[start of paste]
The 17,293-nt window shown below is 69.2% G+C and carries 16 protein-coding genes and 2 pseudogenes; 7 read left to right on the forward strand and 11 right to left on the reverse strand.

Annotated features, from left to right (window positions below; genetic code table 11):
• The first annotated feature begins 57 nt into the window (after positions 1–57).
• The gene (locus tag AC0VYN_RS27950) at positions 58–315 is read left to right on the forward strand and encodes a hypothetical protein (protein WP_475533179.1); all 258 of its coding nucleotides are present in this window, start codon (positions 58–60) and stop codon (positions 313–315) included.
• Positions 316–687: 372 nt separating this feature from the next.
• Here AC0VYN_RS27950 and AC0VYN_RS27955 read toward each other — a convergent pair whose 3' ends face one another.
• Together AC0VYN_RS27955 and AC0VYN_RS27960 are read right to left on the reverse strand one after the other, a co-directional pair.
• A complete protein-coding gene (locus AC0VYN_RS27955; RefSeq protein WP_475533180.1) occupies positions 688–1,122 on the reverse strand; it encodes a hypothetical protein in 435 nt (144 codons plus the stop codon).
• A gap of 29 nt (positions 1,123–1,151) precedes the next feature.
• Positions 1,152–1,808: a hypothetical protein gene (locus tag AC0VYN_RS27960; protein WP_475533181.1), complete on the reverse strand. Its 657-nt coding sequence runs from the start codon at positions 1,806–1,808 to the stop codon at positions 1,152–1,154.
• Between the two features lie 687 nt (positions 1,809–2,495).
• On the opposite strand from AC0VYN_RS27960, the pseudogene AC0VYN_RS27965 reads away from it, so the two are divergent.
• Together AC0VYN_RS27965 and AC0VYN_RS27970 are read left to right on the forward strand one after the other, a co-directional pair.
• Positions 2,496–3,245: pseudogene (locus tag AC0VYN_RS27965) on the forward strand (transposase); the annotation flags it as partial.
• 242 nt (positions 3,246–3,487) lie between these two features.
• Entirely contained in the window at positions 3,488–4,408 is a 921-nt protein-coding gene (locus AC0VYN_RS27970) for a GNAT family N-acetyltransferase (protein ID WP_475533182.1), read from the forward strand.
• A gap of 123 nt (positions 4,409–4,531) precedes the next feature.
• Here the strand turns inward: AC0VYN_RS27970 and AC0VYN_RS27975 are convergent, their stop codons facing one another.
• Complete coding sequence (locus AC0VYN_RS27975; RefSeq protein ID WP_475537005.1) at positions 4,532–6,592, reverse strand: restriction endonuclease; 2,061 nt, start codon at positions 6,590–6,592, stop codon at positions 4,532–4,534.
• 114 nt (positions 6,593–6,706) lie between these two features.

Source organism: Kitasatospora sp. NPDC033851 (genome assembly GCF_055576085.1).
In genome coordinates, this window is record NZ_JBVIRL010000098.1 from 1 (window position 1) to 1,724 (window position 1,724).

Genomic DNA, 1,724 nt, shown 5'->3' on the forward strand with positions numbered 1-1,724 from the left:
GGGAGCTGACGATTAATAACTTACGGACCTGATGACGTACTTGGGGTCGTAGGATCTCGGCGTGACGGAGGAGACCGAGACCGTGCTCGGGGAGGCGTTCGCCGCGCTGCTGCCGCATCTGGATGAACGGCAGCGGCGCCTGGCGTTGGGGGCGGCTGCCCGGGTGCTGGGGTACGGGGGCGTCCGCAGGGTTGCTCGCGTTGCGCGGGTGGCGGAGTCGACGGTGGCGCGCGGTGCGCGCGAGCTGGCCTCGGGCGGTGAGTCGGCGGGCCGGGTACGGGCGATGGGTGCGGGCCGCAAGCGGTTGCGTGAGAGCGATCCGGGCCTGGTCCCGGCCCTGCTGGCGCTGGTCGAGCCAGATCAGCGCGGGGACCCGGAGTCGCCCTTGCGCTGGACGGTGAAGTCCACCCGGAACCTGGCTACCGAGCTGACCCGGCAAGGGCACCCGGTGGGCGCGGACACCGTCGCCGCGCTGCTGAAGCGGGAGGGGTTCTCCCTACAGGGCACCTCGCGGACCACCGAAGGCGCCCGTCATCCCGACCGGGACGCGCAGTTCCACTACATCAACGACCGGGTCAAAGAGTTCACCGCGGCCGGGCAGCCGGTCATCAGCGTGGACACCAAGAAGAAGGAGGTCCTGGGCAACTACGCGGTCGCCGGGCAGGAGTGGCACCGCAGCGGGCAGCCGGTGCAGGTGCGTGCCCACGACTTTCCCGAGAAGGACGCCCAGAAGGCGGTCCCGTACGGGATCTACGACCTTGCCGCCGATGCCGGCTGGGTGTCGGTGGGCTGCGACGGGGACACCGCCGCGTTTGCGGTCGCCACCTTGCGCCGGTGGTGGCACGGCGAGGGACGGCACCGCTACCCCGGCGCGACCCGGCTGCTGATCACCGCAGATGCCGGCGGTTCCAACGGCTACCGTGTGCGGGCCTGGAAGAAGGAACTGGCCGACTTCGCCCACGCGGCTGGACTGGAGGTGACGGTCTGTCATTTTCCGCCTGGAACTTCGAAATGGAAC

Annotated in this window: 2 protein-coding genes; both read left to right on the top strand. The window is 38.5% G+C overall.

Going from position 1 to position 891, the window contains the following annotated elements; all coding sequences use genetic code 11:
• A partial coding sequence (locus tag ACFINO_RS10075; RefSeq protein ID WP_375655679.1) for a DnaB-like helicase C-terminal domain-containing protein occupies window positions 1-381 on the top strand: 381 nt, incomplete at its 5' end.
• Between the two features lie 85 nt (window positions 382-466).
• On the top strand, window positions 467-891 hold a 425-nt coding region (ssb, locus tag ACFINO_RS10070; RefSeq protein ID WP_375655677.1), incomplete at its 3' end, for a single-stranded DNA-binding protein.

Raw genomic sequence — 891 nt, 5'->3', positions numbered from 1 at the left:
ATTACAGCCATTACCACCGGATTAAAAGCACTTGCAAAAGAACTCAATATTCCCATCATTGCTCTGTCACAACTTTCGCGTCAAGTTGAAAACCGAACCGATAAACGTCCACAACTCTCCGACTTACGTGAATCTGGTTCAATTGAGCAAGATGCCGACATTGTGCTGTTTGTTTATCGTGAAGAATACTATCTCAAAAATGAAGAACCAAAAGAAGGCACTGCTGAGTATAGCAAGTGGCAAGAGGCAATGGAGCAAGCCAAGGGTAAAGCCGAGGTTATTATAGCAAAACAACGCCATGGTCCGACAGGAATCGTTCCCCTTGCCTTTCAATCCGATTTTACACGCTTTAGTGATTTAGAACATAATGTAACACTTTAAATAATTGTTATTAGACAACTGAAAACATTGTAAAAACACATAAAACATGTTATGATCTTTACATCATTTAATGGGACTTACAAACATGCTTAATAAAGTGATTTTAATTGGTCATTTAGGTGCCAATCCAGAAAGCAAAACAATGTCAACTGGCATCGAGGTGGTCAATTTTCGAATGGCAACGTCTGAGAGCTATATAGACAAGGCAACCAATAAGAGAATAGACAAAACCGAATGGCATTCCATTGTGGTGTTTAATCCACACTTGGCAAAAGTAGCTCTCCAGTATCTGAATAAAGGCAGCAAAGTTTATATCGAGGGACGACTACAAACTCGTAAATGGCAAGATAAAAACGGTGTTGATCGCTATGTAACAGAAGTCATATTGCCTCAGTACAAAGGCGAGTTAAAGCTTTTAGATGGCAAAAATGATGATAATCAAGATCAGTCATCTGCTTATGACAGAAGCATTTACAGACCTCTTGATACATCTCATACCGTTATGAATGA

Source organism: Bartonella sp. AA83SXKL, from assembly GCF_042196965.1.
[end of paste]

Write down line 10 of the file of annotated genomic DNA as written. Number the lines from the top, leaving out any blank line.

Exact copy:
• Positions 1,152–1,808: a hypothetical protein gene (locus tag AC0VYN_RS27960; protein WP_475533181.1), complete on the reverse strand. Its 657-nt coding sequence runs from the start codon at positions 1,806–1,808 to the stop codon at positions 1,152–1,154.